Clergy Assistance Program Blog
For many, the holidays are a time to share in the joy of family traditions and create new special memories. But for some, these expectations can make holidays stressful, especially for those that feel disconnected from family or friends, those that feel alone, or those that may be suffering from seasonal affective disorder. Regardless of your situation, some degree of stress and tension around the holidays should be expected. Consider some of these suggestions to help prepare you for this busy time of year and make the holidays a special time in your own way.
There is no way to completely avoid crossing paths with irritating or frustrating people. Your best strategy is to learn how to deal with them without losing your cool. Follow the tips below so you can gain the necessary skills to handle difficult personality types.
Don't despair if the same frustrating problems shackle you at work time and time again. Perhaps you're bored with your job or concerned because the competition is passing your company by. Be aware that you can solve these problems with creativity. Whether you realize it, you already have creative ability. "Ninety-eight percent of people are creative, but our socialization process causes them to put it on the back burner. The fastest way to tap into your creativity is to learn how to use creative problem-solving techniques," says James M. Higgins, author of "101 Creative Problem-Solving Techniques."
"It's easier to balance a simpler life," says Odette Pollar. "For a life worth living, eliminate the unimportant, whether it be relationships, tasks, responsibilities, possessions or beliefs."
Because these T cells are a major weapon in the body's defense against illness, the "laughter stimulus" they receive may be a crucial factor in staving off the next flu virus that comes your way. But the mystery of exactly how laughter strengthens the immune system continues to puzzle researchers. Is it simply that the physical exercise of laughing helps to "condition" the disease-fighting system, in the same way that exercise "conditions" an athlete? Or is there also a mysterious psychological component at work?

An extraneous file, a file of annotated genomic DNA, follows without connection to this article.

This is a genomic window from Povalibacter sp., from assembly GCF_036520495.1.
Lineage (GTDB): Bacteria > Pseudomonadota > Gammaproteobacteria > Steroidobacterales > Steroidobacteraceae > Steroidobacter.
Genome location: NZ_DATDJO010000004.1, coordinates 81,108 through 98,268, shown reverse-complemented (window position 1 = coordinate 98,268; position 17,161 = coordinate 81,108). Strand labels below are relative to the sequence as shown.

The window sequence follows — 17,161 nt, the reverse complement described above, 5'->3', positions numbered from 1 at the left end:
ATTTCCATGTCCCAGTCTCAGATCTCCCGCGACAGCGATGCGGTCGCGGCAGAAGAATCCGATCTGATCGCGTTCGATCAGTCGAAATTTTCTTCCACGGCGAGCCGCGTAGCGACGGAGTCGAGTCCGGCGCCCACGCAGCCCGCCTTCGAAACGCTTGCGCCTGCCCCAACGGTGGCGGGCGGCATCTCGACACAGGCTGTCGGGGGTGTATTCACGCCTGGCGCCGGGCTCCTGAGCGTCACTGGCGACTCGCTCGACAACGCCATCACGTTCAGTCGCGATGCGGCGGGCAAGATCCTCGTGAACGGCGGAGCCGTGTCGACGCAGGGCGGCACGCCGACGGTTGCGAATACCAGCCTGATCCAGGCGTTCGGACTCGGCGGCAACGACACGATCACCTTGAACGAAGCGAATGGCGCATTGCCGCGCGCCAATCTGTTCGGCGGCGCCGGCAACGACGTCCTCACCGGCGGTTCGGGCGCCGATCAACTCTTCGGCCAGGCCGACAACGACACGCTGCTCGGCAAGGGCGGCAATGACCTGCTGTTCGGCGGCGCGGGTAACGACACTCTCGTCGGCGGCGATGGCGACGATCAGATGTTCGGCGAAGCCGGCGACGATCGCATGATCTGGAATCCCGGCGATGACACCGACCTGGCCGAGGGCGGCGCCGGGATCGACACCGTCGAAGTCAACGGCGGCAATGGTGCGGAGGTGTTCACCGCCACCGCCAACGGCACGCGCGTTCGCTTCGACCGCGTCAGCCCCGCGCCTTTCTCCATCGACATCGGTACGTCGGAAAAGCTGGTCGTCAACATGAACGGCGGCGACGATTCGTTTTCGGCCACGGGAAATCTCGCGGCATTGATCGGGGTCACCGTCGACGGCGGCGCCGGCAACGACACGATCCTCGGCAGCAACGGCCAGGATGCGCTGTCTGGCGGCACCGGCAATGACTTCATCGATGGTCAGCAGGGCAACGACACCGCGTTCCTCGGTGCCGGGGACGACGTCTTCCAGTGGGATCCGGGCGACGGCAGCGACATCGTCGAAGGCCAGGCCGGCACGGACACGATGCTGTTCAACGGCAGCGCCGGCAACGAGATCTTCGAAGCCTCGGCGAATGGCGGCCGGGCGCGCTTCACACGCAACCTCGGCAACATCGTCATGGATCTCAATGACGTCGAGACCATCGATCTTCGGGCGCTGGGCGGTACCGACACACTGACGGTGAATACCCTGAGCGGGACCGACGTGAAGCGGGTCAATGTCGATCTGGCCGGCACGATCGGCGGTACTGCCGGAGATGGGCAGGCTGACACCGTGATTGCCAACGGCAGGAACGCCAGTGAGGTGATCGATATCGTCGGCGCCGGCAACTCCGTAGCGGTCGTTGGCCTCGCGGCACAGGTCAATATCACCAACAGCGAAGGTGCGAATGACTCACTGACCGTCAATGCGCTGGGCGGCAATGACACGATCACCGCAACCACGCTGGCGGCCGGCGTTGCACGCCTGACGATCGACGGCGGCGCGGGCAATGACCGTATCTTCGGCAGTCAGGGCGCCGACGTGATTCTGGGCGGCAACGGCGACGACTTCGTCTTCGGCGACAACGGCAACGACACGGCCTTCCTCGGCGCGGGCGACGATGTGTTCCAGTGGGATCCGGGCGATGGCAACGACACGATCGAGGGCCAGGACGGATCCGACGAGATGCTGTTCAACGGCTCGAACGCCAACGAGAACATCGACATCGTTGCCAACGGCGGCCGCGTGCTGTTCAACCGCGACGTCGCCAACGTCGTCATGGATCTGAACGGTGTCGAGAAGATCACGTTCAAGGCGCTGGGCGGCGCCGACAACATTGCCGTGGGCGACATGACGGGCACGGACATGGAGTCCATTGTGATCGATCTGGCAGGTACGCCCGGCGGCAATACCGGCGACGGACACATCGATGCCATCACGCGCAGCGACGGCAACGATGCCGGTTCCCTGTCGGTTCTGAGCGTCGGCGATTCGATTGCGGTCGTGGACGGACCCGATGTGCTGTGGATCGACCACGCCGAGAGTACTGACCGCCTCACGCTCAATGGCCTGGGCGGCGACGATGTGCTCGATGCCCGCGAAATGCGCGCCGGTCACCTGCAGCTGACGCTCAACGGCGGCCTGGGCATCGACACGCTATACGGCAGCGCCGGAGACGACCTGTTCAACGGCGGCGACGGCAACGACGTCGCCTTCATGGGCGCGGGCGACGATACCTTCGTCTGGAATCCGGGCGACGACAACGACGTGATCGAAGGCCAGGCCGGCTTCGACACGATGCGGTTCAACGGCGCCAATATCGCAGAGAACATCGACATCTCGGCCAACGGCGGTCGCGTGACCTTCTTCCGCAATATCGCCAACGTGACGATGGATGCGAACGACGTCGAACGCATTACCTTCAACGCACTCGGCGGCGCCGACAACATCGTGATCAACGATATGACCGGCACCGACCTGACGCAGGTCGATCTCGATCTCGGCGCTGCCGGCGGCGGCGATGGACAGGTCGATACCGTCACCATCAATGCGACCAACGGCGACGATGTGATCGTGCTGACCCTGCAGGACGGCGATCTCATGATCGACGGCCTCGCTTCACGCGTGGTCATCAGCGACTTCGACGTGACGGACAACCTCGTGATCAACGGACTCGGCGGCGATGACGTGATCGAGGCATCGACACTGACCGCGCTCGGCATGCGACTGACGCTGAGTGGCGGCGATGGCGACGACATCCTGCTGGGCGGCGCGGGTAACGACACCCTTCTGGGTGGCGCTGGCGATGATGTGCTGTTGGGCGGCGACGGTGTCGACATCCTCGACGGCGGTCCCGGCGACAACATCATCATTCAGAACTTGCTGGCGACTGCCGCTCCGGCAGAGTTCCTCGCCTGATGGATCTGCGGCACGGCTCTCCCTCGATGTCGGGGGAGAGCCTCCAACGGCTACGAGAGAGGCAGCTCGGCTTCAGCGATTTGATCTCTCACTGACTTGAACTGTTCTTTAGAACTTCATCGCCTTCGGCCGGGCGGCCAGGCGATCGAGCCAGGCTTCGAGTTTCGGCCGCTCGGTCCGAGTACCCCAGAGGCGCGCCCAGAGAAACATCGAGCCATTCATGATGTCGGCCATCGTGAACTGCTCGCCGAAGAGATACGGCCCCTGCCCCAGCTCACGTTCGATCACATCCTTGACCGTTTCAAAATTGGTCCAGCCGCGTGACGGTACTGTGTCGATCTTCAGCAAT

The end of one year and the transition into the next offers time for reflection as well as hope for what the future holds. However, the holiday season, traveling, projects, and other demands for your time may seem overwhelming. The good news is that something as easy as being mindful can help you trudge your way through.
Our behavior is driven by our belief system. If we believe we MUST be loved and accepted by others and it is unacceptable to NOT be loved and accepted our beliefs will motivate us to bend over backwards in order to avoid rejection. To change our behavior we must change our negative pattern of thinking.
Unfortunately, churches are not immune from the painful, uncomfortable, and difficult situations of life. In fact, sometimes it feels like the church attracts people who are difficult on many different levels. Often, those people end up in your office. Handling difficult people begins with having healthy personal boundaries. When dealing with difficult people, remember that it is always appropriate to refer them to a licensed professional counselor. It is not a failure on your part to refer them elsewhere. In fact, it is often the best mode of treatment for them.
Healthy relationships are essential both within the church with your fellow clergy, as well as outside of those doors with your close friends and family. Many of us may feel we already possess the qualities needed to maintain our existing relationships.
Gratitude can be powerful and life-changing. Research has shown that it leads to feelings of optimism and enthusiasm. Forgiveness also plays a role when it comes to gratitude. When you learn to forgive, your levels of depression, anger and stress will decrease. The beauty of gratitude is in its simplicity. What will you do today to show your gratitude?
Perhaps you may be fearful because of future uncertainty? Maybe you feel powerless and frustrated with the pending change? This is normal. Find resources to help answer questions you may have. Embracing a new opportunity rather than rejecting it will ease doubt. You can make future changes a positive rather than a negative by simply having a positive outlook.